Visitors to the British Museum in London are often captivated by a massive statue that dominate the museum’s section of Egyptian artifacts. A 3-metre tall bust of the Pharaoh Rameses II keeps an eternal watch over the rest of the collection. Weighing 3.6 metric tons, the 3200-year-old statue is an impressive sight that has called the museum home since 1821.
The bust was originally part of a larger statue, one of two that flanked the entranceway to the Ramesseum memorial temple in Egypt, dedicated to the Pharaoh. It was originally discovered during Napoleon’s 1798 invasion of Egypt. Originally launched to defend French interests in the area, the expedition also led to the discovery of the Rosetta Stone alongside Ramesses’ head and other Egyptian treasure, kickstarting interest in the field of Egyptology with the publishing of a record of the treasures that were found.
However, due to the statue’s size, the French were unable to find a way to transport it back to France, and were forced to leave it behind. Eventually, Napoleon’s forces were defeated by the British and pushed out of Egypt; the statue was not forgotten, however. The British Consul in Egypt, Henry Salt, wanted the bust for his collection of Egyptian antiquities, and financed a workforce for the task of bringing the bust back to London.
At the head of this team sent to secure the massive statue was one of the greatest explorers of his time: The Great Belzoni.
Giovanni Battista Belzoni was born in Padua, Italy on November 5, 1778, one of fourteen sons of a local barber. Not much is known about his early life except that he showed an interest in hydraulics and worked in his father’s barber shop until he was 16, when he decided to move to Rome. He intended to take monastic vows and join a monastery there, but Napoleon’s invasion and capture of the city in 1797 caused him to flee as a result of le petit caporal’s decision to disband all religious orders. He wandered around Europe, joining the Prussian army, pursuing his interest in hydraulics until he made his way to London around 1802, hoping to turn his interest into a career.
Unfortunately, while he was unable to turn his passion into a profitable career, he did manage to earn a career as a circus strongman thanks to his most distinguishing physical feature; standing at 6 feet 7 inches tall, Belzoni cut quite the imposing figure. During this period, he also married an English woman, Sarah Bane, who joined the circus with him and would prove to be his constant companion. A biography written by the Jane Austen Center states that one of Belzoni’s most famous acts in the circus had him strolling across the stage carrying a platform with twelve men on it. It was this feat which would earn him the name “The Great Belzoni” along with fame across Europe. For a decade, Belzoni toiled in the circus, augmenting his performance with waterfalls, weights, levers and balancing acts, always harboring greater dreams of making his mark.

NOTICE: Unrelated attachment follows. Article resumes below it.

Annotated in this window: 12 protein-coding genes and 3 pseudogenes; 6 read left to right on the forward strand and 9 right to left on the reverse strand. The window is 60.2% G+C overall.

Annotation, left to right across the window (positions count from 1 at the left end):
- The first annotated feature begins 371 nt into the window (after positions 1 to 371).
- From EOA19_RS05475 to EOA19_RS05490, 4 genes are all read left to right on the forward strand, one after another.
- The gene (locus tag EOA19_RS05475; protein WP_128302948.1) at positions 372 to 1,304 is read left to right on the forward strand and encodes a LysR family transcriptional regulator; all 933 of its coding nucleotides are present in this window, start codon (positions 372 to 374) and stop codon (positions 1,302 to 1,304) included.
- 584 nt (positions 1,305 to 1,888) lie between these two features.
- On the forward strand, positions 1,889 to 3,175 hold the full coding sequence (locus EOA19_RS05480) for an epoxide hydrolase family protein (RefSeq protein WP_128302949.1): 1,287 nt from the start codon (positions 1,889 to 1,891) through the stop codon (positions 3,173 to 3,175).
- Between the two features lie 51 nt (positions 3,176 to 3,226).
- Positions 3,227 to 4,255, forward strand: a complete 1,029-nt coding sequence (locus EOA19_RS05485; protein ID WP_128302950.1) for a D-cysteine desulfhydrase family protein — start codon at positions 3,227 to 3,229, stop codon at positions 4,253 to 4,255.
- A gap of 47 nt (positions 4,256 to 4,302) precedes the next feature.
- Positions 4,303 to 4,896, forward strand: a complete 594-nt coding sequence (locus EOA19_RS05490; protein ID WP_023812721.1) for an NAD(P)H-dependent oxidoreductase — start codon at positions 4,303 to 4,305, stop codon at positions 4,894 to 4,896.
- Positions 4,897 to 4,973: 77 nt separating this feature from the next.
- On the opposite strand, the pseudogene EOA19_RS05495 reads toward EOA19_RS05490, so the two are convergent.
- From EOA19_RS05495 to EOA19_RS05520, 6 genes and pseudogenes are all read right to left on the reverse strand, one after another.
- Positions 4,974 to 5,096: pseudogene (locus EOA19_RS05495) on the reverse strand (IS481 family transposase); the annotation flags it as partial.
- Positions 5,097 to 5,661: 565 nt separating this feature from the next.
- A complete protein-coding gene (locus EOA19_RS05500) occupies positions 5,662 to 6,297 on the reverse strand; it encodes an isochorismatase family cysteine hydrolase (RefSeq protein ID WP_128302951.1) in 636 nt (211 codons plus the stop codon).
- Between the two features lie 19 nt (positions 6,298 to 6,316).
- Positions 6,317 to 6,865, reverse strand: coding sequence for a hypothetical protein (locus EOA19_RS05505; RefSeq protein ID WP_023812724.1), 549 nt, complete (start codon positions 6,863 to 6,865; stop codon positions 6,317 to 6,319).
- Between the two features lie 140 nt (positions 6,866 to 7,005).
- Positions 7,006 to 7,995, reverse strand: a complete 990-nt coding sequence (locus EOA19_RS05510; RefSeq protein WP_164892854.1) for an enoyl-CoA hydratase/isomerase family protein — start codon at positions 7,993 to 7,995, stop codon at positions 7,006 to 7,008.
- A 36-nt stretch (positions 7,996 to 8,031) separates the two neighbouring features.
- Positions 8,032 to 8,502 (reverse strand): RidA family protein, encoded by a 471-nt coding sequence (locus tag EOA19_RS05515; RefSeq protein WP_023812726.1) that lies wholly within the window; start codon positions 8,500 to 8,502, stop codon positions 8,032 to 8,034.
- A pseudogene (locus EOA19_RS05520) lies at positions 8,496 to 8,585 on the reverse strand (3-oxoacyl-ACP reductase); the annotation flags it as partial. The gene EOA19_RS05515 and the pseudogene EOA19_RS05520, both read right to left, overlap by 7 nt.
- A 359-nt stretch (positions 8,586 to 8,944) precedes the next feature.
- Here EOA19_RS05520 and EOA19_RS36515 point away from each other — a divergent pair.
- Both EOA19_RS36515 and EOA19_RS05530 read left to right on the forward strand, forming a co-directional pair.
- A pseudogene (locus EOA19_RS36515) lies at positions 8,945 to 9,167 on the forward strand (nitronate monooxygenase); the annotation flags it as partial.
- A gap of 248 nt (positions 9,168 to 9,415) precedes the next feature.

He finally got his opportunity in 1816, when he and his wife were touring Europe and met Ismail Gibraltar, an agent of the Egyptian ruler Muhammed Ali Pasha on a stop in Malta. Gibraltar explained that the Pasha wanted to undertake a program of agrarian irrigation in Egypt and was looking for a hydraulic engineer. Sensing an opportunity to finally be taken seriously, Belzoni pitched his idea for a hydraulic system that would raise the water level of the Nile River to aid in irrigation. He accepted Gibraltar’s terms and was hired to design the system. Belzoni travelled to
Alexandria to gain an audience with the Pasha and explain his invention. Tom Verde of AramcoWorld explains that Belzoni’s machine was a water-bearing “crane with a walking wheel,” which successfully demonstrated it could draw far more water than the traditional water wheel design. Unfortunately, an accident injured one of the workers operating the wheel during its demonstration, resulting in the Pasha summarily dismissing the design, but providing Belzoni with a moderate allowance to continue living in Egypt.